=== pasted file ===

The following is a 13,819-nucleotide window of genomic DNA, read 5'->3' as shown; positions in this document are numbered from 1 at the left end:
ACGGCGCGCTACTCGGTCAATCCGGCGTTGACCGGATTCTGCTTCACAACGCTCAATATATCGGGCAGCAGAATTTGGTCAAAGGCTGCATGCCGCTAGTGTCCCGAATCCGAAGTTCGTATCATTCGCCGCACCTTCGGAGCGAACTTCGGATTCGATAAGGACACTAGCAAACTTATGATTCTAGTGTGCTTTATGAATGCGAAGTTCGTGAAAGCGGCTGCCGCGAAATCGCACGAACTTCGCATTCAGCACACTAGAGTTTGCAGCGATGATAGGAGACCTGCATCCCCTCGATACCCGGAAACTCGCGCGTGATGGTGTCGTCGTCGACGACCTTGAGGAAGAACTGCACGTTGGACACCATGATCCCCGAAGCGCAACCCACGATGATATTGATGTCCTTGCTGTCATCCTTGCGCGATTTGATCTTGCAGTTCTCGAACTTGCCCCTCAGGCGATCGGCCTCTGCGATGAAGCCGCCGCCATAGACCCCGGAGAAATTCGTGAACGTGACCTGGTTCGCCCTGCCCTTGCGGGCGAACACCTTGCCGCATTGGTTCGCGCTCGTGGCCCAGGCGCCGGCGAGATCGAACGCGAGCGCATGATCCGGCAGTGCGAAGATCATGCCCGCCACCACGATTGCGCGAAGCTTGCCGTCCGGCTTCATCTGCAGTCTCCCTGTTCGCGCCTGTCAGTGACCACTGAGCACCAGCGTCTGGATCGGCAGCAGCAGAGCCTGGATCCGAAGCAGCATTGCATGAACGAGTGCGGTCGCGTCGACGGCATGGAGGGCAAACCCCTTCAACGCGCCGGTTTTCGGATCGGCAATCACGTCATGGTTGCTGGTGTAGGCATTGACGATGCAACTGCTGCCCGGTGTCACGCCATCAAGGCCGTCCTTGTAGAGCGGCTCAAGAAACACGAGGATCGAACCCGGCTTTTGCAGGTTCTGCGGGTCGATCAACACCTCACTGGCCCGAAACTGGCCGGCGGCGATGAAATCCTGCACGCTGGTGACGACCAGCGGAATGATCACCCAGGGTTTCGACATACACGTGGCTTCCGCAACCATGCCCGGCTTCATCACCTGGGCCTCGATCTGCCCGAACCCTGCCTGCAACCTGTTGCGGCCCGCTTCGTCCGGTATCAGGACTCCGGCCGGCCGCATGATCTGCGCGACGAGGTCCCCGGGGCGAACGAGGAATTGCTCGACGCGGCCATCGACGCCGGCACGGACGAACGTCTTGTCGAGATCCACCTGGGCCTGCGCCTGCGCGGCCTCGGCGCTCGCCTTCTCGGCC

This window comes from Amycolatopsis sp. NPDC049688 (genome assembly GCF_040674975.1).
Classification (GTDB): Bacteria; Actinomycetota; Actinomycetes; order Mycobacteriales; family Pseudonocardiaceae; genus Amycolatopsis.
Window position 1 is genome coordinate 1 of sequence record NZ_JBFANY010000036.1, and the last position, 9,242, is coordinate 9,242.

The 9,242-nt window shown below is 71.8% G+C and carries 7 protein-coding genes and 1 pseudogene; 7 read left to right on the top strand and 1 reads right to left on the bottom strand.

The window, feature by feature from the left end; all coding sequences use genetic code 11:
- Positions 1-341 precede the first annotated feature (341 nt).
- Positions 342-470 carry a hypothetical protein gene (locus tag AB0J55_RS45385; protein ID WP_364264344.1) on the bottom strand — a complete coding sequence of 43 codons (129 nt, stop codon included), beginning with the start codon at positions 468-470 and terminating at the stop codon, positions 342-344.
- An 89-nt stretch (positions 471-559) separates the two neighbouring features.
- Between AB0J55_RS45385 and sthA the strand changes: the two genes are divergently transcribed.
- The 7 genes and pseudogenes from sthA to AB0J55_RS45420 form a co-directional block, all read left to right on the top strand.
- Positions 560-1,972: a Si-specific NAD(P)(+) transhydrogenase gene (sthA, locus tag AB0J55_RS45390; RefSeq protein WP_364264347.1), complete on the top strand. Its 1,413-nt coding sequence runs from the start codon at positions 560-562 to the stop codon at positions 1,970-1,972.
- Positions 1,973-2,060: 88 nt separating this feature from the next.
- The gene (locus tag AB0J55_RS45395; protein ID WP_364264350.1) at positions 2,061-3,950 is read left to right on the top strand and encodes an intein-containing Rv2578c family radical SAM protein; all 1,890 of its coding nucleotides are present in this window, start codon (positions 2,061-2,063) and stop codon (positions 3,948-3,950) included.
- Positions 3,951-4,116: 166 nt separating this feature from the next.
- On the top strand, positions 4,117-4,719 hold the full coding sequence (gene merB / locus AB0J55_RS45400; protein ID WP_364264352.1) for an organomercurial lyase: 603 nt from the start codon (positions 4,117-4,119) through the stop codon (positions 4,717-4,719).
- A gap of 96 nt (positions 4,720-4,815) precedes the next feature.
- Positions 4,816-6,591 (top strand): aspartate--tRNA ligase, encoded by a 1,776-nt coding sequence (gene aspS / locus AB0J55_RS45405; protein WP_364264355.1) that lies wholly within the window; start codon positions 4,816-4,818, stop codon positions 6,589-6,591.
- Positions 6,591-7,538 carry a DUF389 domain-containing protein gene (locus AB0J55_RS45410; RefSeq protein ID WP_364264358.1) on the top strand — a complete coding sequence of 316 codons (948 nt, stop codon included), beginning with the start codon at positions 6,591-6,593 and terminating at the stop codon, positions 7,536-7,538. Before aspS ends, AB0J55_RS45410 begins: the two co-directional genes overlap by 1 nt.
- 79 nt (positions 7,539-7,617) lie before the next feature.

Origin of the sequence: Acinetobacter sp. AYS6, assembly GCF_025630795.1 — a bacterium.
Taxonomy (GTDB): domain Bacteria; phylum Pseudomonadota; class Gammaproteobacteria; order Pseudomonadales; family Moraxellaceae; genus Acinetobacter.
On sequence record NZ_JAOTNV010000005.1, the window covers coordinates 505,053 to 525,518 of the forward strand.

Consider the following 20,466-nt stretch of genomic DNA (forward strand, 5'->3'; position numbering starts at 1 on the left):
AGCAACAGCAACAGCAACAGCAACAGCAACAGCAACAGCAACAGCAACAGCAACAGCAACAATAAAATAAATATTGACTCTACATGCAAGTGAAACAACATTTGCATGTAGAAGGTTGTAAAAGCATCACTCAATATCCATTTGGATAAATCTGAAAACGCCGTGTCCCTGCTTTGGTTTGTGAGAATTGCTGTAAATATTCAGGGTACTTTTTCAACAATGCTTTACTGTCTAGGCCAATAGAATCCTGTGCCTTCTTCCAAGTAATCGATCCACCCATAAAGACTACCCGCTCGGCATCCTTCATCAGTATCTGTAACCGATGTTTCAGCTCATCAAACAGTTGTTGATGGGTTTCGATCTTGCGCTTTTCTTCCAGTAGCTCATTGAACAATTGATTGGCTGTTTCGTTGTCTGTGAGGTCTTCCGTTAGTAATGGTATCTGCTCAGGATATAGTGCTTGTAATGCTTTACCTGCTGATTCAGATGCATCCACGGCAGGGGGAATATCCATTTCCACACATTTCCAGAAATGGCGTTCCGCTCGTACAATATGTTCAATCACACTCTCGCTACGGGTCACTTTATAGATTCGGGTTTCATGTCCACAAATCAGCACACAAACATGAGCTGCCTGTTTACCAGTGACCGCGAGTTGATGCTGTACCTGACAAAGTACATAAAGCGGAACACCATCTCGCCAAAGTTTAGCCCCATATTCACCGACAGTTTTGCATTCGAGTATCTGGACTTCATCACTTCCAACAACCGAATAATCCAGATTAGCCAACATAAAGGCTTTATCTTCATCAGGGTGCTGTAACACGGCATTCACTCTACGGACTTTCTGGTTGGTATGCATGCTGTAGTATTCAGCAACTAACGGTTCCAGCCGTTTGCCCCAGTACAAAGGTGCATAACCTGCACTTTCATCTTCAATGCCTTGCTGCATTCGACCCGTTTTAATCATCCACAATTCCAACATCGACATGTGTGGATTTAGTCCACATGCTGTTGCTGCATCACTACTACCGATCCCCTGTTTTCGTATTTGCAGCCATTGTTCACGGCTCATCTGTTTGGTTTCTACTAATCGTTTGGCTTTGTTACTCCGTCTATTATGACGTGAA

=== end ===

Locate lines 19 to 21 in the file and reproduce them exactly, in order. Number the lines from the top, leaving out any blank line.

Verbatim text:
- Positions 4,816-6,591 (top strand): aspartate--tRNA ligase, encoded by a 1,776-nt coding sequence (gene aspS / locus AB0J55_RS45405; protein WP_364264355.1) that lies wholly within the window; start codon positions 4,816-4,818, stop codon positions 6,589-6,591.
- Positions 6,591-7,538 carry a DUF389 domain-containing protein gene (locus AB0J55_RS45410; RefSeq protein ID WP_364264358.1) on the top strand — a complete coding sequence of 316 codons (948 nt, stop codon included), beginning with the start codon at positions 6,591-6,593 and terminating at the stop codon, positions 7,536-7,538. Before aspS ends, AB0J55_RS45410 begins: the two co-directional genes overlap by 1 nt.
- 79 nt (positions 7,539-7,617) lie before the next feature.